CTS Printex Inc. and ADN Corp. will treat contaminated groundwater in Mountain View, Calif.
The U.S. Environmental Protection Agency (EPA) reached a settlement with CTS Printex Inc. and ADN Corp. to complete the remaining groundwater contamination cleanup at the CTS Printex Inc. Superfund site in Mountain View, Calif.
The companies will spend a total of about $2 million on a system to monitor and treat low levels of contaminated groundwater remaining at the site. They also will monitor the site to ensure that vapor intrusion — a process in which subsurface contaminants volatize and enter the air of overlying buildings — does not impact residents of current or future buildings on the site. This settlement also provides for a reimbursement of $850,000 to EPA for costs it spent on cleanup activities.
CTS Printex and its corporate predecessor, Printex Corp., operated a circuit board manufacturing facility on a portion of the site between 1970 and 1985. Those operations involved the use of various industrial solvents, including trichloroethylene (TCE), which contaminated soil and groundwater on and off the property. ADN Corp. owned the property where the manufacturing facility was located.
A groundwater cleanup system operated for nearly 10 years under the initial cleanup plan, treating more than 100 million gal of groundwater to reduce the size of the TCE groundwater plume. In September 2011, EPA amended the cleanup plan for both groundwater and vapor intrusion. The current remedy restricts groundwater use and requires a building permit review process for new developments to prevent future exposures to site contaminants. In addition, the groundwater remedy incorporates bioremediation and monitored natural attenuation to meet the cleanup standards. The vapor intrusion remedy requires maintenance of current control systems as well as the installation of potential future controls, depending on future land uses.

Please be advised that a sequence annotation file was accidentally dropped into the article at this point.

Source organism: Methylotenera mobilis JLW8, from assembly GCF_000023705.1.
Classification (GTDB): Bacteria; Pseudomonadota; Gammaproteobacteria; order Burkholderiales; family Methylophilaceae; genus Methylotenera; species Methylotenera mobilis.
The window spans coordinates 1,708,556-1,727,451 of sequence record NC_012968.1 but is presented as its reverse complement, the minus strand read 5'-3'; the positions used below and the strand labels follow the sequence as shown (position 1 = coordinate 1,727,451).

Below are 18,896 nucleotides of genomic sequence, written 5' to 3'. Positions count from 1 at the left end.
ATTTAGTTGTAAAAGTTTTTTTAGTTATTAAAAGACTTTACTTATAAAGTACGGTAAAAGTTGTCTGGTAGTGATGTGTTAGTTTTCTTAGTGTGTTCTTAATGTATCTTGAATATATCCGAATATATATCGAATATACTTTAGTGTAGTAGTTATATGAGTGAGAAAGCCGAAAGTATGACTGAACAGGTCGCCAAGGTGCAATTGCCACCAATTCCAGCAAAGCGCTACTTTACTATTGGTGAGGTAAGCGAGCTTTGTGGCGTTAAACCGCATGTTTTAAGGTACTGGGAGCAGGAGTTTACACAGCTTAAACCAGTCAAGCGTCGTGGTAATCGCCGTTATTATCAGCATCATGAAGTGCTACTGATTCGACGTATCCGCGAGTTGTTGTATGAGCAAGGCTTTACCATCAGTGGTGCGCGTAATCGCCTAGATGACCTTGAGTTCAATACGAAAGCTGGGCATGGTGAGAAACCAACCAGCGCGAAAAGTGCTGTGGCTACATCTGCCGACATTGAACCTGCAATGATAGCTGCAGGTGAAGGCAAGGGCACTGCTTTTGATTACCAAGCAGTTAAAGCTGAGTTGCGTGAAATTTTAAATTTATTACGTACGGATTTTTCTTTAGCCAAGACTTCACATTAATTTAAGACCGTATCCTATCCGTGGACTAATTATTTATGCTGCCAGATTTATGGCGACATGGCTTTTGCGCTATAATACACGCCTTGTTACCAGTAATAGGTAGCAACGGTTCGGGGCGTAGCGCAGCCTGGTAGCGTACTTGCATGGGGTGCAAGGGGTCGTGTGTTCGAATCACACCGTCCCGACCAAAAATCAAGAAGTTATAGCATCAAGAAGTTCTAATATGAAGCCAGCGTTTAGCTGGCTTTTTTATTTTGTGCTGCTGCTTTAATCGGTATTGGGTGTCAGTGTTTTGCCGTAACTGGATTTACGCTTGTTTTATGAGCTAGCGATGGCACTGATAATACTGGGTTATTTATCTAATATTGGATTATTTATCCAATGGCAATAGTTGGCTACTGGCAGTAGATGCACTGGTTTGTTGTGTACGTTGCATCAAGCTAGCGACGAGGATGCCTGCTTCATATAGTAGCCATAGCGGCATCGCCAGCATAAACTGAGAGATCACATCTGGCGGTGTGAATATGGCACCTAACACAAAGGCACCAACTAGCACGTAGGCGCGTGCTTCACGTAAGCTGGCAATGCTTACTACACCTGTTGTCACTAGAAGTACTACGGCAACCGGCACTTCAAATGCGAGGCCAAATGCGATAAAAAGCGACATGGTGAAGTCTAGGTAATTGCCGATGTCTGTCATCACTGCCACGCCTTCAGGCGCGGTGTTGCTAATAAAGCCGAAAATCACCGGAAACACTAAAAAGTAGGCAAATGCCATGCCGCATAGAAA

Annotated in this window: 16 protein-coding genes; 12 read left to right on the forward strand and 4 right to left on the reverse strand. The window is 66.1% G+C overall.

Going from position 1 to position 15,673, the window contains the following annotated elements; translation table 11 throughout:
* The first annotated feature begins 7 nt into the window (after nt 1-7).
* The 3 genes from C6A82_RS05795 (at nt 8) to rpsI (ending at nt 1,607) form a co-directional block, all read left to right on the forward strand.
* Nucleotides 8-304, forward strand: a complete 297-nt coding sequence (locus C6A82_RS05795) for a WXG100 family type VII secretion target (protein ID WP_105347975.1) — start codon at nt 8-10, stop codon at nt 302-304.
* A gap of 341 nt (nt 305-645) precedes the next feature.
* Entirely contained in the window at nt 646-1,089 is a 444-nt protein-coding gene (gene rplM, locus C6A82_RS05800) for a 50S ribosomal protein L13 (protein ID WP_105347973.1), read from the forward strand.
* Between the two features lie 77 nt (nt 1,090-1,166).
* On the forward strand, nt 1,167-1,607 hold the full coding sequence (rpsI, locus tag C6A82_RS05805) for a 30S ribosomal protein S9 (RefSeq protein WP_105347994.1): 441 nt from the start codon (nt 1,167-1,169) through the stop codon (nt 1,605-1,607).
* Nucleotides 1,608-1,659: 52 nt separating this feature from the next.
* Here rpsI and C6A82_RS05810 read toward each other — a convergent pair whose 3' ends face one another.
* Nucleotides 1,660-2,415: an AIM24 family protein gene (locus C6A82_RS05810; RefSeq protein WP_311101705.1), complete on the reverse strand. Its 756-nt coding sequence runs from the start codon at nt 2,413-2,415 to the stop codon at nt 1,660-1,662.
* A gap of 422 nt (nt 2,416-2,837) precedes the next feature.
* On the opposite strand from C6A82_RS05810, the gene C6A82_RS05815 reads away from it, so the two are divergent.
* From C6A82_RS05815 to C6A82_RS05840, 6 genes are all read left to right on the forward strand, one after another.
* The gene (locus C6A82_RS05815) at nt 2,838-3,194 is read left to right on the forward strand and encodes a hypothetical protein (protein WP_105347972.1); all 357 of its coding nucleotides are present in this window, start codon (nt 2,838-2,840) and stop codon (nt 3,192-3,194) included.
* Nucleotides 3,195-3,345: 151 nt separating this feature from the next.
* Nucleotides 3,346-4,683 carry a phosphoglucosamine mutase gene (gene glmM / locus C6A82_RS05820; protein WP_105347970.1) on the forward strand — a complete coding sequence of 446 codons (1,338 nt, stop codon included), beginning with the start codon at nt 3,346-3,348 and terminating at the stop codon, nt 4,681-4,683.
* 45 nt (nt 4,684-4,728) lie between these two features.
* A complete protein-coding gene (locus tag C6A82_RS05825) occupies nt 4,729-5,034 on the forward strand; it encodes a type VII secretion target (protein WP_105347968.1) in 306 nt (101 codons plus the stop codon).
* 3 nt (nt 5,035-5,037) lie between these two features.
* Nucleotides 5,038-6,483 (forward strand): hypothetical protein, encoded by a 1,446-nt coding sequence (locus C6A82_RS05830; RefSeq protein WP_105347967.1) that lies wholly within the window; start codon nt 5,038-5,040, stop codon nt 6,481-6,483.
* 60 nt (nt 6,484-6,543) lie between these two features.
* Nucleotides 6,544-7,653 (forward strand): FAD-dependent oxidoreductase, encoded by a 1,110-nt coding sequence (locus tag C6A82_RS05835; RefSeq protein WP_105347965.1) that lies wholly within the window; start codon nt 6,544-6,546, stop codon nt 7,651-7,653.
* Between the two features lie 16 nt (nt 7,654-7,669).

CTS Printex is one of 23 Superfund sites in Santa Clara County that EPA is currently working on. EPA has worked closely with its state and local partners to address groundwater contaminated by historic releases of chlorinated solvents, primarily TCE, throughout the county, and expand vapor intrusion evaluations and mitigation in residential and commercial buildings.